Study finds distance education reduces student learning – Twin Cities

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School districts that switched to distance education during the coronavirus pandemic did much worse on the spring 2021 standardized tests than those that kept their classrooms open, according to a new analysis of scores in Minnesota and 11 others States.

On average, statewide responsibility test proficiency rates fell 14.2 percentage points in math and 6.3 percentage points in reading compared to 2019.

But districts that have stuck to in-person learning throughout the school year saw drops of just 4.1 points in math and 3.1 points in reading, according to one. working paper released last week by the National Bureau of Economic Research.

“These interactions between the loss of test scores and the mode of schooling are very significant,” the authors wrote.

STUDY: VIRTUAL SCHOOL DOES NOT SUPPORT LEARNING IN THE SAME WAY AS IN PERSON

The findings build on previous research that shows that summer vacation and weather-related disruptions also hurt student performance.

“Our analyzes show that virtual or distance schooling methods cannot support student learning in the same way as face-to-face schooling. As such, the educational impacts of schooling mode on student learning outcomes should be a critical factor in policy responses to future pandemics or other large-scale school disruptions, ”they wrote.

The study’s authors include Brown University economics professor Emily Oster, who led a data collection effort on schools and COVID-19 and became a leading advocate for keeping classrooms open during the pandemic.

They cite other research which found that school closures had little or no impact on the level of the coronavirus spread in communities.

The new analyzes of test results, they said, “underscore the value of in-person learning and may provide a caveat when considering school closures in the future.”

The study also adds to the evidence that the pandemic has been particularly damaging to the education of students of color.

Districts with low base proficiency rates and those with a high proportion of black students were more likely to close. And among districts with more black and Hispanic students, the educational gains measured by the tests were strongly correlated with the decision to close or stay open.

“Although the impact of schooling style on (reading scores) is quite small for majority white districts, it is important for districts with a majority of colored students,” the study found.

MINNESOTA SCORES

Minnesota released its 2021 test results in August, which showed math pass rates fell from 55% to 44% since 2019 and from 60% to 53% in reading.

This data release also included information on test performance by learning mode.

Education Commissioner Heather Mueller said in August that the disparities between in-person and distance learners demonstrate that the relationships students develop in school are important.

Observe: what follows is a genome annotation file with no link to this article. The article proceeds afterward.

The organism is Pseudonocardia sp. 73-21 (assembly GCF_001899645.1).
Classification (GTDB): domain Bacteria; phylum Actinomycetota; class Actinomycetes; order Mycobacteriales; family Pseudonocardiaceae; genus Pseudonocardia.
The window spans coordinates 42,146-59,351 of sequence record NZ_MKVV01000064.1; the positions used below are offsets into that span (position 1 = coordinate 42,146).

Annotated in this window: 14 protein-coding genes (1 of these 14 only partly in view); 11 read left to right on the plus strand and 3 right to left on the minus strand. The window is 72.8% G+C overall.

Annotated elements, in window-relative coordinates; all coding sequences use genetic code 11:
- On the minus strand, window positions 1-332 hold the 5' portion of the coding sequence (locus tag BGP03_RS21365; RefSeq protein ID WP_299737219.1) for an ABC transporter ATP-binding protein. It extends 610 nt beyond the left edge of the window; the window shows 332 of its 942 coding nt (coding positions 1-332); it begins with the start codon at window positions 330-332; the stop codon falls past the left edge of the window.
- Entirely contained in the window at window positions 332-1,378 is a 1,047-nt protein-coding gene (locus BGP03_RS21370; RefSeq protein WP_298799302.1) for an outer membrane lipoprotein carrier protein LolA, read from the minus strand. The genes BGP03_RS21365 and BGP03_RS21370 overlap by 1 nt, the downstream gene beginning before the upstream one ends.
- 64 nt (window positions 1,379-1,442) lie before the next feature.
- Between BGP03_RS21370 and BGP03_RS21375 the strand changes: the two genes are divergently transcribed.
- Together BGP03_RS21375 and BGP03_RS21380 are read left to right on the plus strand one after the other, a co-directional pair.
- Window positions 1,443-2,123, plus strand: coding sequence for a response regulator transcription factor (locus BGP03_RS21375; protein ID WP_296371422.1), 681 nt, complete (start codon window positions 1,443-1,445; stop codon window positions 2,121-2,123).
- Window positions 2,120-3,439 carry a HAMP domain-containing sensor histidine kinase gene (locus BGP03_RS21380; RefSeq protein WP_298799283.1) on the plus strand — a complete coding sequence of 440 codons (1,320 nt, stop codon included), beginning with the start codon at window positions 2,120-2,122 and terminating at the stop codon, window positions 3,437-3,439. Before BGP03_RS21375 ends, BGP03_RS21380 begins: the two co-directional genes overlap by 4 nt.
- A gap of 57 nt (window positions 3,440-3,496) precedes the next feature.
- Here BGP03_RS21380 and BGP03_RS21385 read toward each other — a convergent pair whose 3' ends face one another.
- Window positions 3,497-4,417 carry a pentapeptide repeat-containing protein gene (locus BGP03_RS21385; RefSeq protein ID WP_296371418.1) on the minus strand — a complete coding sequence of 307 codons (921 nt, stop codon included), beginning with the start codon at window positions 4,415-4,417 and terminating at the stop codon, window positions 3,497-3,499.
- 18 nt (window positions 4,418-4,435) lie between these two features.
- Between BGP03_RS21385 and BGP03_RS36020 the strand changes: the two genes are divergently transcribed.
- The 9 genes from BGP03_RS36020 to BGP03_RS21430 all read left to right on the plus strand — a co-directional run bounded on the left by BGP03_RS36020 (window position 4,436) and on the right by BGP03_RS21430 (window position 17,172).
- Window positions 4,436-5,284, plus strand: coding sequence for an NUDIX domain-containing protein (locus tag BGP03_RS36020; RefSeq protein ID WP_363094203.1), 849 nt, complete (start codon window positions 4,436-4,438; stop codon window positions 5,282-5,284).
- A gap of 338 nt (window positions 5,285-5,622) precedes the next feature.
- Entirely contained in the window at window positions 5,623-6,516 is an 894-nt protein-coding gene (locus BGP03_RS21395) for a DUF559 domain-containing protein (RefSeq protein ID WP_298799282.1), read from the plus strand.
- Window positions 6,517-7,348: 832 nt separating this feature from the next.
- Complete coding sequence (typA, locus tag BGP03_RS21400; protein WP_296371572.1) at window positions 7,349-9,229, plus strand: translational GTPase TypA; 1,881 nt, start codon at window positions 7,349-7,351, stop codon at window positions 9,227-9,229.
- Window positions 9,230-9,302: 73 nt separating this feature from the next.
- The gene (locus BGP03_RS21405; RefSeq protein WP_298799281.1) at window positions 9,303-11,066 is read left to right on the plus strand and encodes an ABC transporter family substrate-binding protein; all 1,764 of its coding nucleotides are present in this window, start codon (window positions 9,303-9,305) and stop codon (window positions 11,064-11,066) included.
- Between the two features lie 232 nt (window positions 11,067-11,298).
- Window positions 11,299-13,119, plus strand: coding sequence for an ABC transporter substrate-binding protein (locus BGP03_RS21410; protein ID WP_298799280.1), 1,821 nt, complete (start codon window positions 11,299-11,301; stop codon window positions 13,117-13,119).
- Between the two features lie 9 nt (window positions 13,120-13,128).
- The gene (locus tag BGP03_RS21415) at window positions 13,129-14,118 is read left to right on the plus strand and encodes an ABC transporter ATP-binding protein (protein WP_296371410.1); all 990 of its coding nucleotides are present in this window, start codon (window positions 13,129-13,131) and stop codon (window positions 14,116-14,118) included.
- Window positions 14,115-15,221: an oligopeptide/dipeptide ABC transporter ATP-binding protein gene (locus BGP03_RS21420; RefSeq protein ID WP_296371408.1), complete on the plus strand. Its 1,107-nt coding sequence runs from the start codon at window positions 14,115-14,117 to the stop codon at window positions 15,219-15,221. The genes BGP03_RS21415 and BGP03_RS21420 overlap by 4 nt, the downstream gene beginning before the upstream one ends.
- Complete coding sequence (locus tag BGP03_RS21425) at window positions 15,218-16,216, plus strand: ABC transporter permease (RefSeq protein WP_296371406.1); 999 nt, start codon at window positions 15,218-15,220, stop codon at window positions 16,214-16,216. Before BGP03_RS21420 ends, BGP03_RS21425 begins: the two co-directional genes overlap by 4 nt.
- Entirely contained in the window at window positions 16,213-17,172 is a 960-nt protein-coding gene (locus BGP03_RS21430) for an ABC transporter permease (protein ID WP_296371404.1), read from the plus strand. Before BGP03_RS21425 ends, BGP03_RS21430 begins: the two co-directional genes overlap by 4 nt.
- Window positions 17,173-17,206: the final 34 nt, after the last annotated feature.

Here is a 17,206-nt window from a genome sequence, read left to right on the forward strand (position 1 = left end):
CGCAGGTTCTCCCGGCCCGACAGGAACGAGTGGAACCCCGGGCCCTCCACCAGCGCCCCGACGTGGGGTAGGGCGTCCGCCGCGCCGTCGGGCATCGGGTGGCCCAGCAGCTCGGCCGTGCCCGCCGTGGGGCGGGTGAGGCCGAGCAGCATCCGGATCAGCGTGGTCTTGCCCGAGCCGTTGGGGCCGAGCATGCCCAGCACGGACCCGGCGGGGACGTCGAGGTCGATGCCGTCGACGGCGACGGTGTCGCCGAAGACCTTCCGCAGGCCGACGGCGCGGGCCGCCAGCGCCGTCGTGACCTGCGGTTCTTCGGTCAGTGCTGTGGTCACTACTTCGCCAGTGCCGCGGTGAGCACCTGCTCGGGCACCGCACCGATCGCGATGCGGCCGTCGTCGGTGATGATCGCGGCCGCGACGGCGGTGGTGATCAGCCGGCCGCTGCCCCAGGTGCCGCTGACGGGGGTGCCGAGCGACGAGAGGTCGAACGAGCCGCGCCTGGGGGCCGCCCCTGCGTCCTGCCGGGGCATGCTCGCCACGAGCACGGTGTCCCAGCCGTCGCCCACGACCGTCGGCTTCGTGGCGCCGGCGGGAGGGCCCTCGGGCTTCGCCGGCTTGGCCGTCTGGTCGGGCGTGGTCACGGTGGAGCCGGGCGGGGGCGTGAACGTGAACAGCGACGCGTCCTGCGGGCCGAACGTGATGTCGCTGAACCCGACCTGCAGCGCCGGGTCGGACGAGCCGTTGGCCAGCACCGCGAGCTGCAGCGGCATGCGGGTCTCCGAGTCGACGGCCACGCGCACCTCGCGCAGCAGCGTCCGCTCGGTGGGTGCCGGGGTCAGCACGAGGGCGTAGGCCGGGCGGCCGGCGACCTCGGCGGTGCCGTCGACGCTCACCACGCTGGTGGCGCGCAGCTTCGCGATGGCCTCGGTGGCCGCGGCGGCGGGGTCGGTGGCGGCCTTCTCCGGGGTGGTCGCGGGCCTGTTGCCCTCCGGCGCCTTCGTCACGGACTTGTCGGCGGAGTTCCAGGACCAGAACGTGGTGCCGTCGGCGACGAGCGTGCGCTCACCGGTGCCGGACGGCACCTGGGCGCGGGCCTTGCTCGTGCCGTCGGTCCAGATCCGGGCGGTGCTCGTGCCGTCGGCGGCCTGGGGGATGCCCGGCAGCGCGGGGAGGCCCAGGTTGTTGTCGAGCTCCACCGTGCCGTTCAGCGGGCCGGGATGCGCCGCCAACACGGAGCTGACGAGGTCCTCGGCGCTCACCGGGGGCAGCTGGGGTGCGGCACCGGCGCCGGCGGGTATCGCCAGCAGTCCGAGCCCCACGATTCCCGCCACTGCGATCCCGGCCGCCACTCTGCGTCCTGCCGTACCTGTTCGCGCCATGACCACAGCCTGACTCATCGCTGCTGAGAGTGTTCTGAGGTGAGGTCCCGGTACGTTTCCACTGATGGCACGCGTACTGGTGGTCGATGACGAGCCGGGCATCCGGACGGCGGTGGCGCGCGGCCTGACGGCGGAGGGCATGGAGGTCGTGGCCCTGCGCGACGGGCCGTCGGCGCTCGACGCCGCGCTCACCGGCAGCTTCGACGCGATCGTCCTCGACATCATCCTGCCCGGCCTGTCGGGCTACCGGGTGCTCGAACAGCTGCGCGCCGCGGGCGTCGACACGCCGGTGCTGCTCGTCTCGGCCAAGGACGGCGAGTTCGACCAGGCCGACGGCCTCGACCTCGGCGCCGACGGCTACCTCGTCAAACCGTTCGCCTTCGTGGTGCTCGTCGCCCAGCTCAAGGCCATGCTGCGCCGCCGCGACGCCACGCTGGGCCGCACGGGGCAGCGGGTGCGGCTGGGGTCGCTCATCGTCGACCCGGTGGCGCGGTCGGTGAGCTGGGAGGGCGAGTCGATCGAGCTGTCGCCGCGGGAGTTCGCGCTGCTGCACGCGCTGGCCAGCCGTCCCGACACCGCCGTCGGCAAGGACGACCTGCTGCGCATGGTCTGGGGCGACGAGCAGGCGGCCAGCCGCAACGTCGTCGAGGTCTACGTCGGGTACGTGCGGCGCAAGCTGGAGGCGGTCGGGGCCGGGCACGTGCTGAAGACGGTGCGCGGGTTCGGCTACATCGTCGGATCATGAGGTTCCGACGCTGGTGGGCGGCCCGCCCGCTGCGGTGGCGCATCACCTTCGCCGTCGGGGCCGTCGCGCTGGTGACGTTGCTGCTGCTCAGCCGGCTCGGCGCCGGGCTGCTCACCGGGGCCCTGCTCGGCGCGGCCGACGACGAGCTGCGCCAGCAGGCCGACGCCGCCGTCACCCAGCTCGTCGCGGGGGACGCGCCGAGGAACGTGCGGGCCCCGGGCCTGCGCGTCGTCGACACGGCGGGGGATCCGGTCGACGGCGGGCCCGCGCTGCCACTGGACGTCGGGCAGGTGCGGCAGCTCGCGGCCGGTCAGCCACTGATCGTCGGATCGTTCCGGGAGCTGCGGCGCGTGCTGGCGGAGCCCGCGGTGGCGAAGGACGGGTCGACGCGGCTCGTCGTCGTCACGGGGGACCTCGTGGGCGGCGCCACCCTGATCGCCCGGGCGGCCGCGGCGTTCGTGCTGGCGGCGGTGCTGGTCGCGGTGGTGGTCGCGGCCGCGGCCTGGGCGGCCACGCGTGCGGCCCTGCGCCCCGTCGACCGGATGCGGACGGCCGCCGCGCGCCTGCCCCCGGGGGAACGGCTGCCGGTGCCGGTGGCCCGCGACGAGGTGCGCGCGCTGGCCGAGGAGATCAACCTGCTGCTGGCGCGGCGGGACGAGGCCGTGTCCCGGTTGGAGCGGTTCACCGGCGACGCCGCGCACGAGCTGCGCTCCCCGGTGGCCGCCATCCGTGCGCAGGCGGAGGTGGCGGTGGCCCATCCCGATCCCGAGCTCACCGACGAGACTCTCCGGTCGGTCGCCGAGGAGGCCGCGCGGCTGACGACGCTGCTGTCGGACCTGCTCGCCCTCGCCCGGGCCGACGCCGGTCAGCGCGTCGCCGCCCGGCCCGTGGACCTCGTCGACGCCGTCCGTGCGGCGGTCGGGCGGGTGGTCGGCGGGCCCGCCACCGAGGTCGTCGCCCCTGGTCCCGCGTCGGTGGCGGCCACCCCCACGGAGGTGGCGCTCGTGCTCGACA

“This is not surprising data,” she said. “We know that being at school with the staff matters. “

However, Minnesota’s results didn’t quite follow the 12-state trend. While districts in Minnesota with more in-person instruction performed better on math tests compared to previous years, districts with less in-person instruction actually did somewhat better in reading.

MANY HAVE DONE BOTH

Governor Tim Walz ordered public schools in Minnesota to close and switch to distance education when the virus began to spread throughout the state in March 2020. The state’s annual standardized tests, the Minnesota Comprehensive Assessments, were canceled this spring.

For the 2020-21 school year, Minnesota health and education officials have released guidelines that encourage schools to gradually use more in-person instructions when rates of coronavirus cases in their areas are low. .

As a result, 65% of the state’s school districts used a mix of in-person and distance education – most of the 12 states surveyed. Only Virginia had a smaller proportion of districts using in-person classes throughout the school year.

The other states studied were Florida, where almost all districts remained open throughout the school year, as well as Colorado, Connecticut, Massachusetts, Nevada, Ohio, Rhode Island, Wisconsin, Virginia- Western and Wyoming.

This school year, Walz has left it up to school districts to decide whether or not to stay open.

Aided by an influx of federal grants to keep schools open, nearly every district in Minnesota has offered in-person classes for the first three months of the school year, despite high rates of coronavirus cases. Mask warrants remain widespread, and many districts have added online schools as an option for families.

CAUTION OF THE STUDY

The authors said the data on test scores likely underestimates the impact of school closures on students because students with low grades were less likely to take spring exams.

This was the case in Minnesota, where groups of students who took the spring 2021 tests posted pass rates of 55% to 68% in 2019, depending on subject and grade. This compares to 2019 success rates of 40% to 58% for the cohort that skipped the 2021 tests.

At the same time, the authors acknowledged that factors related to the pandemic in addition to the mode of instruction – such as changes in childcare or working conditions of parents or loss of access to tutoring – could have clouded the results.

On the one hand, areas with more in-person learning also had higher rates of COVID-19. On the other hand, places that closed schools were also more likely to implement other lockdown strategies.

“It is difficult to completely separate these effects,” they wrote.


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